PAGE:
Cloud service providers with demand for ultra-dense datacenters are transforming the market and shaping future enterprise IT choices.
Companies such as Amazon, Google, and Facebook have formed a market for these ultra-dense hyperscale datacenters, according to a study Gartner released last week. Today, about 11 percent of the international server market, which was worth $5.28 billion in 2011, goes to companies with hyperscale datacenters, the analyst firm said. By 2015, 17 percent of servers will be purchased for this kind of datacenter.
This trend will bring more competition and more products to the market, even though the buyers are mostly cloud providers. "The hyperscale data center market is a big one, but limited, with only a few dozen -- albeit, large -- potential customers," Kiyomi Yamada, a principal research analyst at Gartner and a co-author of the report, said in a press release. "This strong, concentrated buying power inevitably means intense competition and lower margins, as well as fluctuating demand."
What does this mean for enterprise buyers? More server competition means more servers, which will reduce entry barriers for cloud service providers. More providers will mean increased reliance on clouds by organizations worldwide.
Datacenters with massive resource requirements are also a factor in second-quarter figures from IDC. The research firm said server revenue actually dropped 4.8 percent from a year earlier to $12.6 billion. But blade-based servers with optimized architectures -- the kind used by cloud providers -- are selling robustly. Jed Scaramella, research manager for enterprise servers at IDC, said in a press release:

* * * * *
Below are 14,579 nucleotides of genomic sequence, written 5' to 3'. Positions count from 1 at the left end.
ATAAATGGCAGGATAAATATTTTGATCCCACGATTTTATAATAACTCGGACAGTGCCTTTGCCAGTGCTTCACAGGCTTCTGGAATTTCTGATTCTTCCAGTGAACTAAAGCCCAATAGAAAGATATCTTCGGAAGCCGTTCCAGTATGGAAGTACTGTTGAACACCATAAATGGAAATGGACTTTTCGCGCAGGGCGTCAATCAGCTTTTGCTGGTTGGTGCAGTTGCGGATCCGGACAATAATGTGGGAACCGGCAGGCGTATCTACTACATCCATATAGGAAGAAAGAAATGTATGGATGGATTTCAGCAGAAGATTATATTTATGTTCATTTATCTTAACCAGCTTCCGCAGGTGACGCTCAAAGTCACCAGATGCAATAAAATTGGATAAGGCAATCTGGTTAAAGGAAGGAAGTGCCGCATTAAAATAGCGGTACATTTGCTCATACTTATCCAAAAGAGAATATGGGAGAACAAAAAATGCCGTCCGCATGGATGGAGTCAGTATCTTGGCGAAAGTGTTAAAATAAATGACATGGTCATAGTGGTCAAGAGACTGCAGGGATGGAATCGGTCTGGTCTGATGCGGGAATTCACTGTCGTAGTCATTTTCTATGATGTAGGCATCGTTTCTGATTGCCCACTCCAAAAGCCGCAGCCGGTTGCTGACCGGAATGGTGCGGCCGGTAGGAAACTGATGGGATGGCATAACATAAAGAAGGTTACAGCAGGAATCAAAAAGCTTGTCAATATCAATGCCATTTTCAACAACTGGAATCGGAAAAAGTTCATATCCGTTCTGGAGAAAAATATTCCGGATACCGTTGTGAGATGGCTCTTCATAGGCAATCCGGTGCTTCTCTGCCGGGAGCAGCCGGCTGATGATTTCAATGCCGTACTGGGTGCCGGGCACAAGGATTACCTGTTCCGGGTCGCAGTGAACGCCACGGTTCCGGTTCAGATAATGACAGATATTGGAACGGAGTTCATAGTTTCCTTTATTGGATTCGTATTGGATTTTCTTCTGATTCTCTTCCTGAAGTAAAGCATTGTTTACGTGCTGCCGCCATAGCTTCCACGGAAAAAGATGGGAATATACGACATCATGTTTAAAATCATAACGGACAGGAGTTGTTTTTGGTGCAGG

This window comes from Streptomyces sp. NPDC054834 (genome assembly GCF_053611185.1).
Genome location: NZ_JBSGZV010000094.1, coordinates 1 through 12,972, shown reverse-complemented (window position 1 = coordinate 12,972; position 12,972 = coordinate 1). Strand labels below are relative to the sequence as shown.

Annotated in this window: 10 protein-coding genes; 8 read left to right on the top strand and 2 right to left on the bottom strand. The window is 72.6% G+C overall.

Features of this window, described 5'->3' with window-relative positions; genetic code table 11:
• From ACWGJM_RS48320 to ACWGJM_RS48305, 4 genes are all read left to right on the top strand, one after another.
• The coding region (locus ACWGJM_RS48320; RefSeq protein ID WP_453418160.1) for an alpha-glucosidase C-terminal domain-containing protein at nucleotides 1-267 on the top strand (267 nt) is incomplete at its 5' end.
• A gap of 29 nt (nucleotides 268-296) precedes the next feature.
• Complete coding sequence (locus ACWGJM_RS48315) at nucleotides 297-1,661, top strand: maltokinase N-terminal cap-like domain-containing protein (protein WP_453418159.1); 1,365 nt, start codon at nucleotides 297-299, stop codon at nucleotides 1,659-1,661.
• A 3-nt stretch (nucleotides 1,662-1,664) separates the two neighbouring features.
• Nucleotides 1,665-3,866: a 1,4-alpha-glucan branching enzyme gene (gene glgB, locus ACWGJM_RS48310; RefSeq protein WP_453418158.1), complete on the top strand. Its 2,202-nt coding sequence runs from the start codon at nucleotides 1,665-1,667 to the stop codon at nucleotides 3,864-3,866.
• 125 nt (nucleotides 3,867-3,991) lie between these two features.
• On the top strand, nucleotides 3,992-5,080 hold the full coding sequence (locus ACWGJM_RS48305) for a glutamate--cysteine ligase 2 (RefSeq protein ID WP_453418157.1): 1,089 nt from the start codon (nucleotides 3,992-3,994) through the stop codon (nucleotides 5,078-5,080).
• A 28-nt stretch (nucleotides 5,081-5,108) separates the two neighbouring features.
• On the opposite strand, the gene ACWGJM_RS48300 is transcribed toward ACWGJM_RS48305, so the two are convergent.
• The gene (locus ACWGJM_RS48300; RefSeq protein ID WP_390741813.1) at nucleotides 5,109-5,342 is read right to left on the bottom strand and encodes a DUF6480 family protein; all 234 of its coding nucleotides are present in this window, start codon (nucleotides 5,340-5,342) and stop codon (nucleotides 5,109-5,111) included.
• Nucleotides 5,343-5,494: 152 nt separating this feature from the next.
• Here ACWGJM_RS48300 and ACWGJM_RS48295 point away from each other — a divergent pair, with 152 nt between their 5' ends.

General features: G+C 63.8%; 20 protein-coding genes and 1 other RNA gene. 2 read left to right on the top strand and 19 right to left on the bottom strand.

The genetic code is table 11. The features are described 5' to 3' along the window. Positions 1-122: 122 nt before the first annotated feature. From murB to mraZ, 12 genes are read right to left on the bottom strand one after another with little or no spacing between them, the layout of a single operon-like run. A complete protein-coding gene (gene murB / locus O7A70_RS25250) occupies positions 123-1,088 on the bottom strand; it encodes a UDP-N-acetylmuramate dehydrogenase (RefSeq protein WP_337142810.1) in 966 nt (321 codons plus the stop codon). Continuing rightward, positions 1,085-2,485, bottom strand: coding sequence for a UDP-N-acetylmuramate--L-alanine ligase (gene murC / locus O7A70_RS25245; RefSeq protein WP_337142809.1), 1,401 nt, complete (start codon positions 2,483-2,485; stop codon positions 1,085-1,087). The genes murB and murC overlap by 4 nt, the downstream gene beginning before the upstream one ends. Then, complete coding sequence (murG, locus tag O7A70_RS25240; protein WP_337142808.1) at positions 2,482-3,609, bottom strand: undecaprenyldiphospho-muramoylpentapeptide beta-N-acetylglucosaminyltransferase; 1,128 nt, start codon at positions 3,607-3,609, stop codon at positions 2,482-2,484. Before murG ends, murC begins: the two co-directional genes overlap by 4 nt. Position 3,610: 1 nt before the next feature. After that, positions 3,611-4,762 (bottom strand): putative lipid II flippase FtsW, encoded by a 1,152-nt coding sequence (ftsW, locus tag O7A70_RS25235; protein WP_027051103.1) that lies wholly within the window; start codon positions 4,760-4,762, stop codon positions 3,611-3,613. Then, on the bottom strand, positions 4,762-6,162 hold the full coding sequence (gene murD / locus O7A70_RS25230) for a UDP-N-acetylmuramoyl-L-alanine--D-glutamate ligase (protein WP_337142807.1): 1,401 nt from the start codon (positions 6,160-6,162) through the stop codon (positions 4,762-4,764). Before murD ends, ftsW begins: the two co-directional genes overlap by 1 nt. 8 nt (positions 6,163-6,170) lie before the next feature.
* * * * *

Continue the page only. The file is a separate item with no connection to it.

IDC is observing a increasing trend towards form factor specialization in the market, as both blade and density optimized servers continue to outperform the general market. Together, blade and density optimized servers grew 15% in annual revenue and now represent 22% of the market. These modular form factors are expected to continue to gain adoption, with blades targeting virtualized environments in enterprises and density optimized servers targeting large-scale homogeneous environments in datacenters.
Virtualization, modularization, and density are all characteristics of cloud datacenters -- and of the facilities their customers must maintain. Their future looks hyperscale for sure.
— Mary Jander , Executive Editor, Internet Evolution